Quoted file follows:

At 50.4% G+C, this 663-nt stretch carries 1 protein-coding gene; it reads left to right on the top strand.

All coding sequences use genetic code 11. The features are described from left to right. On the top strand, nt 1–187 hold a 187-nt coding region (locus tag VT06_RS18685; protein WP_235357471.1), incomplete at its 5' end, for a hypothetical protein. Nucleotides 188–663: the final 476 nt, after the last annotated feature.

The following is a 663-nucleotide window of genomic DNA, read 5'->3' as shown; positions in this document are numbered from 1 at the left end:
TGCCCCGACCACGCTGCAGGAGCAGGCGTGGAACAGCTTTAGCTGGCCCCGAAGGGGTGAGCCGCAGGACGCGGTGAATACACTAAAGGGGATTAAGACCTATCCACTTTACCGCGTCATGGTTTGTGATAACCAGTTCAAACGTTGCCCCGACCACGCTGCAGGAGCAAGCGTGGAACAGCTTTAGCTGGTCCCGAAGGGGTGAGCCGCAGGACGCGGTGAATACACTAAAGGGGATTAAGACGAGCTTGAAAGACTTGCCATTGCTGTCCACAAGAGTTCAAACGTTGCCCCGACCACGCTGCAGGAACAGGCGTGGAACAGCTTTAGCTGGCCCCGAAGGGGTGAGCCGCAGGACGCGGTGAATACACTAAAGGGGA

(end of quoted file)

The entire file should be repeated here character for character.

At 50.4% G+C, this 663-nt stretch carries 1 protein-coding gene; it reads left to right on the top strand.

All coding sequences use genetic code 11. The features are described from left to right. On the top strand, nt 1–187 hold a 187-nt coding region (locus tag VT06_RS18685; protein WP_235357471.1), incomplete at its 5' end, for a hypothetical protein. Nucleotides 188–663: the final 476 nt, after the last annotated feature.

The following is a 663-nucleotide window of genomic DNA, read 5'->3' as shown; positions in this document are numbered from 1 at the left end:
TGCCCCGACCACGCTGCAGGAGCAGGCGTGGAACAGCTTTAGCTGGCCCCGAAGGGGTGAGCCGCAGGACGCGGTGAATACACTAAAGGGGATTAAGACCTATCCACTTTACCGCGTCATGGTTTGTGATAACCAGTTCAAACGTTGCCCCGACCACGCTGCAGGAGCAAGCGTGGAACAGCTTTAGCTGGTCCCGAAGGGGTGAGCCGCAGGACGCGGTGAATACACTAAAGGGGATTAAGACGAGCTTGAAAGACTTGCCATTGCTGTCCACAAGAGTTCAAACGTTGCCCCGACCACGCTGCAGGAACAGGCGTGGAACAGCTTTAGCTGGCCCCGAAGGGGTGAGCCGCAGGACGCGGTGAATACACTAAAGGGGA